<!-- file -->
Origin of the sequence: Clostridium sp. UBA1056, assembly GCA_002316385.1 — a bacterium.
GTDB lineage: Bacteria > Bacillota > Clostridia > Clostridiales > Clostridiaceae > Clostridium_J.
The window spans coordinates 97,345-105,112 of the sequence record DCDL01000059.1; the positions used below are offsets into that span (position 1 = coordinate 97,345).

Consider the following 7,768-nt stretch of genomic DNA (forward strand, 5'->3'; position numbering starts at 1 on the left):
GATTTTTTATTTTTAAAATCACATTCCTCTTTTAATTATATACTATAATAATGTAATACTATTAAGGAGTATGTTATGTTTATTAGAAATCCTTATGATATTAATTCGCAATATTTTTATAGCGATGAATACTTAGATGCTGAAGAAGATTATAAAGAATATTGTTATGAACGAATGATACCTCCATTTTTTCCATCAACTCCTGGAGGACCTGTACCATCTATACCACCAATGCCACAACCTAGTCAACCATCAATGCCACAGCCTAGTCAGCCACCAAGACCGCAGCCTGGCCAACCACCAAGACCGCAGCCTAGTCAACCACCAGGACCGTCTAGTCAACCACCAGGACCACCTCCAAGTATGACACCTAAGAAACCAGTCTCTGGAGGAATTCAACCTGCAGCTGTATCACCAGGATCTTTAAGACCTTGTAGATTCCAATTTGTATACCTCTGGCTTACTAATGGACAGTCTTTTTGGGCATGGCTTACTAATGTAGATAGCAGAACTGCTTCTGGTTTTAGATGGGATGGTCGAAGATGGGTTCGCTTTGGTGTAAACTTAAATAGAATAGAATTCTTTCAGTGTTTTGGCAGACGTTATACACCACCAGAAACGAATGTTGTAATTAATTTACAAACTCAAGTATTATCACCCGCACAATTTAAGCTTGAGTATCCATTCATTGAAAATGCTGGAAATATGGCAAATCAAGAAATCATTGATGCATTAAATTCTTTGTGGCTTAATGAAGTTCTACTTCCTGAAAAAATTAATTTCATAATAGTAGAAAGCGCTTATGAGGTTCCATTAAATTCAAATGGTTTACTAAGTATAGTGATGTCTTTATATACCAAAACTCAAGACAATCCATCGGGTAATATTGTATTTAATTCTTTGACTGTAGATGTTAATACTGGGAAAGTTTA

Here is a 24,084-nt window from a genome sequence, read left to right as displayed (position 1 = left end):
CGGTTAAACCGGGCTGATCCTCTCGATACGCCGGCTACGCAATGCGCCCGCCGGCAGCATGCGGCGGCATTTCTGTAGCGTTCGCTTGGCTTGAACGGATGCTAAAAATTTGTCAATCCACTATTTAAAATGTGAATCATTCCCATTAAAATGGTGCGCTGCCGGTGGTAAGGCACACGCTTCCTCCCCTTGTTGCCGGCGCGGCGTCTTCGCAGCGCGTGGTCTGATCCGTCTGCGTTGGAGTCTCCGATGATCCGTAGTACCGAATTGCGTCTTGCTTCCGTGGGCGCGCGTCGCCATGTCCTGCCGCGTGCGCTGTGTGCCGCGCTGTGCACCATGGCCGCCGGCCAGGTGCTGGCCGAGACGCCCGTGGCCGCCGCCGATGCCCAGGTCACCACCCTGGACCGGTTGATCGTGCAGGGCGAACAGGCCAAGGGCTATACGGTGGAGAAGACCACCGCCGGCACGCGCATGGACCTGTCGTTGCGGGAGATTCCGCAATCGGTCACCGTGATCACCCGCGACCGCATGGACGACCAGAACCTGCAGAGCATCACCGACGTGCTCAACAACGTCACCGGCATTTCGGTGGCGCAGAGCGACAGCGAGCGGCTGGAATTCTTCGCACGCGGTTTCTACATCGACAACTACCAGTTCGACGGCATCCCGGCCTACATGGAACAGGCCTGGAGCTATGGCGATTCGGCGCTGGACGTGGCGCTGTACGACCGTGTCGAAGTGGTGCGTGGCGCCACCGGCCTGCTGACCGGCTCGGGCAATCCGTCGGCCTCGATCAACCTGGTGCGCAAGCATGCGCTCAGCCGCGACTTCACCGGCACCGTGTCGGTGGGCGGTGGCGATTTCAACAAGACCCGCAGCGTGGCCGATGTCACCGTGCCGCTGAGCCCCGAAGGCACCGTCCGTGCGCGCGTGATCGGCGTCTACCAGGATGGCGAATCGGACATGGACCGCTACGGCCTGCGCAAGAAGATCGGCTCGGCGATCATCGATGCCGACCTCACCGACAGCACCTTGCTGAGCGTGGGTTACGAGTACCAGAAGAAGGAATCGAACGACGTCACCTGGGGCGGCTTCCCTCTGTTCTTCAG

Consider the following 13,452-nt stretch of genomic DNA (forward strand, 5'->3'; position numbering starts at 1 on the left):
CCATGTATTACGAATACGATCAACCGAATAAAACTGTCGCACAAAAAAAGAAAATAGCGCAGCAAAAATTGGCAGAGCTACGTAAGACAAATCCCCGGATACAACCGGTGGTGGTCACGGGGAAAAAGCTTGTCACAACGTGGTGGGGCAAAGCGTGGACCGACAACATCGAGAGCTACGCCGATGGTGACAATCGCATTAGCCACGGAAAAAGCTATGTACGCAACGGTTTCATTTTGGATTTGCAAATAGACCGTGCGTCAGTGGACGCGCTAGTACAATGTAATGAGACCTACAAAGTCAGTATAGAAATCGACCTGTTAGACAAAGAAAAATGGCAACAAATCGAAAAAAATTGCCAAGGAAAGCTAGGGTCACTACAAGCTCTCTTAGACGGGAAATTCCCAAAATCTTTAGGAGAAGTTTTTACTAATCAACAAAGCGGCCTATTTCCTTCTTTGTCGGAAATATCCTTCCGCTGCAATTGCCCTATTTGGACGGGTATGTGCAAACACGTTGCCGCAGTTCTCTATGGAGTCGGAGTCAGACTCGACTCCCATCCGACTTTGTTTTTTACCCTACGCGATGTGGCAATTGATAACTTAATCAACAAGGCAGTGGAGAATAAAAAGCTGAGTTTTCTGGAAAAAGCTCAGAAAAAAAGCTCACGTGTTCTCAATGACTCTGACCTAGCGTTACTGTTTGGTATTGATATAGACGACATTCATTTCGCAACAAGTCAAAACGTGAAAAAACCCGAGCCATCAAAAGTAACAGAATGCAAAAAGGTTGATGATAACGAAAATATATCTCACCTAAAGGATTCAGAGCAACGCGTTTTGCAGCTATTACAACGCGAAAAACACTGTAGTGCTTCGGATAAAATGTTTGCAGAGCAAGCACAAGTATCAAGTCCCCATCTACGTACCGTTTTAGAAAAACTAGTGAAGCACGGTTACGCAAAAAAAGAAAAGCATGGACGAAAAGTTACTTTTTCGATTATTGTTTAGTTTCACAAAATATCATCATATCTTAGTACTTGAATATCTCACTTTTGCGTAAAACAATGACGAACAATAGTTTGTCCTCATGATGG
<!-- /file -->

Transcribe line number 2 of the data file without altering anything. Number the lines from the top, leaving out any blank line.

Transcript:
GTDB lineage: Bacteria > Bacillota > Clostridia > Clostridiales > Clostridiaceae > Clostridium_J.